Goodbye, Hello: Today's Exiting Employee Could Be Tomorrow's New Hire
By Rae Shanahan, Chief Strategy Officer, Businessolver
In today's business environment, people change jobs far more frequently. In fact, the average U.S. employee has about 12 jobs during their career. Millennials -- who, according to the Bureau of Labor Statistics, average about 18 months at one employer -- likely will have even more jobs than that. While that data point may be disheartening for HR teams, which have to absorb additional recruiting and retraining costs into their budgets, it doesn't have to be.
Growing statistics also show that many job hoppers would consider returning to a previous employer: According to Workplace Trends, 46 percent of Millennials would, along with 33 percent of Gen Xers and 29 percent of Baby Boomers. And the same research finds that 40 percent of HR pros would consider hiring former employees. This trend, known as "boomerang" employment, makes it essential for companies to ensure they have an effective offboarding strategy.
You might ask, "Why on earth do we need an offboarding strategy?" You're not alone: 80 percent of companies don't have one. That's because as HR pros, we often see an employee's first two weeks on the job as one of the most important times. And while that's true, the last two weeks are just as important.
In today's Glassdoor culture, a positive offboarding experience can pay significant dividends for your organization. Employers gain an ambassador who can offer potential recruits a shining review of their company. You never know -- someone in your employee alumni network could send you your company's next top performer.
And, red-carpet offboarding can also inspire former employees to "boomerang" back, by establishing a lasting positive sentiment toward the organization. Even better, these "boomerang" employees may return with fresh skills, degrees, and/or professional connections that could turn into new customers -- none of which your company had to pay for.
Also, boomerang workers reduce recruiting and retraining costs while enhancing overall team morale and productivity. Finally, a boomerang employee is more likely to come back to you with a positive attitude and an added retention tool: They can tell your workforce with authoritative voice that the grass isn't always greener.
Here are my three tips toward building a solid offboarding strategy:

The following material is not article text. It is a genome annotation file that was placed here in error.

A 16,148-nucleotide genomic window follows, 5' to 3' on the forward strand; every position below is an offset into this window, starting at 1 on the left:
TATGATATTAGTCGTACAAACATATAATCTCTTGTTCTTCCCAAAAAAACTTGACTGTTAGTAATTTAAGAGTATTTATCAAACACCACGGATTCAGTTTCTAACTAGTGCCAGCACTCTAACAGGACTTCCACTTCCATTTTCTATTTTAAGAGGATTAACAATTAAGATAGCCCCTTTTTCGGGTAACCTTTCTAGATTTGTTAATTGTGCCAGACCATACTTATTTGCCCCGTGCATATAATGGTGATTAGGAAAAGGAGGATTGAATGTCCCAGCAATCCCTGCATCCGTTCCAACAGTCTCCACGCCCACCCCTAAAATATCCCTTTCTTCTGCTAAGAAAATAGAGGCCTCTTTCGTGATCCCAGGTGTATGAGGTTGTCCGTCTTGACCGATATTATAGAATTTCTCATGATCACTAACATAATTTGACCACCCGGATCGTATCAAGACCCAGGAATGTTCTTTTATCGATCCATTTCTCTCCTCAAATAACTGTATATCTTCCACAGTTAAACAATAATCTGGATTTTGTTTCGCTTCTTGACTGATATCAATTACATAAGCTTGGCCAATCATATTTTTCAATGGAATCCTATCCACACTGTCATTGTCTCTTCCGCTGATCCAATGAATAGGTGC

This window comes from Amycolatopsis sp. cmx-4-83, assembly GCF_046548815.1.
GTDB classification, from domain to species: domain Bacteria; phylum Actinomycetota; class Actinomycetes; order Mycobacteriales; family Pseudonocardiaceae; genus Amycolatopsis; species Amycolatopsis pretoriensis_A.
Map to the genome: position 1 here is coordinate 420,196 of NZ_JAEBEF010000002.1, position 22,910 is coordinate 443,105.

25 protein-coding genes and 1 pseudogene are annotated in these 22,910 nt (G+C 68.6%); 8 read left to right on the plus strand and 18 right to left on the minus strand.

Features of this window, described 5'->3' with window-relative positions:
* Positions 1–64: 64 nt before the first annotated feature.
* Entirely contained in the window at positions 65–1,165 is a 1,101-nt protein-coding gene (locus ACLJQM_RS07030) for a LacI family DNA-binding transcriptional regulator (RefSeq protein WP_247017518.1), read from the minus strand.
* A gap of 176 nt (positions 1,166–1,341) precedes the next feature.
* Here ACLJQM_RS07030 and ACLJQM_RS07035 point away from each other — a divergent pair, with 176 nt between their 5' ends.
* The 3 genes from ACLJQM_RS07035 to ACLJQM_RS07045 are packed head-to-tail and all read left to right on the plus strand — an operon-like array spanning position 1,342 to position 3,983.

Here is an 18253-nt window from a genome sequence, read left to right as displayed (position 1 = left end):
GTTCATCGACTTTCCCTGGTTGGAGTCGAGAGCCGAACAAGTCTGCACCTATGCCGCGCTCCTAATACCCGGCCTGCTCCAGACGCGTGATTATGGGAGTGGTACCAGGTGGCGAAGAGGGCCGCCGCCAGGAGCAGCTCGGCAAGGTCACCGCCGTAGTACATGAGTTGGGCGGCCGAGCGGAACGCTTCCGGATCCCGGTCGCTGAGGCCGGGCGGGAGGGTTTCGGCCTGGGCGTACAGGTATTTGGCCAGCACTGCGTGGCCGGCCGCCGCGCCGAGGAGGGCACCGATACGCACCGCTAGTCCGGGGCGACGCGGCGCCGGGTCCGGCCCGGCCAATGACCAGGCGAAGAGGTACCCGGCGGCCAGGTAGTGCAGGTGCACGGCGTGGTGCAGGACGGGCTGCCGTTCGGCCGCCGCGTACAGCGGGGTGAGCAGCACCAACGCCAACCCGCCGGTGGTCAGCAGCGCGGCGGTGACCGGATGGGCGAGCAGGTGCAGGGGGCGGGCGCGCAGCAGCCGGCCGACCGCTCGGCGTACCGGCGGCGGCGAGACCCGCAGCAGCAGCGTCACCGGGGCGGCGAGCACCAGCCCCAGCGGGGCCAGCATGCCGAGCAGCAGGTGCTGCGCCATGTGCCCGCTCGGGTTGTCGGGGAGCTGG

1. Be empathetic. Obviously, losing an employee -- especially a great one -- is never easy. After all, it feels like a rejection of your company and its investment in them. However, it's crucial that organizations make employee exits a positive and professional experience. Use empathy to put yourself in employees' shoes and think about what would make the process easier and more effective. Ask for meaningful feedback during their exit interview -- not simply, "Why are you leaving?" Rather, ask questions like, "What opened the door for you to consider other options?" "Could you see yourself working here again at some point?" "If you could work for any team or manager in the company, which one would it be -- and why?" Thought-provoking questions like these can help you discern whether today's exiting employee could be a fit as a boomerang down the road.
2. Be proactive. There's more to leaving a job than packing up your desk and turning in your ID badge. For many employees, the confusion and anxiety of losing or transferring valuable benefits while between jobs can be overwhelming and leave them feeling in a lurch. Providing clear next steps and options for managing/continuing benefits and wrapping up administrative tasks can give tremendous relief to stressed departing employees.
Even better, a seamless framework for benefits continuation and/or transition as part of the exit interview process removes the guesswork and admin time on both sides. Imagine a single source where employees could find plan options, costs, and enrollment information for major medical as well as ancillary benefits -- less administrative work for you, and more peace of mind for exiting employees at the same time.
This is another way to show empathy during the transition that will foster greater trust and goodwill for employees that are leaving -- as well as the ones staying.
3. Be open. After an employee has left the company, they may still have questions about their benefits. Make sure they know the door is always open. This shows them you prioritize their well-being, even though they're no longer an employee. It's a valuable step toward nurturing a lasting positive sentiment and creating strong alumni ambassadors (or potential boomerang employees) for the future.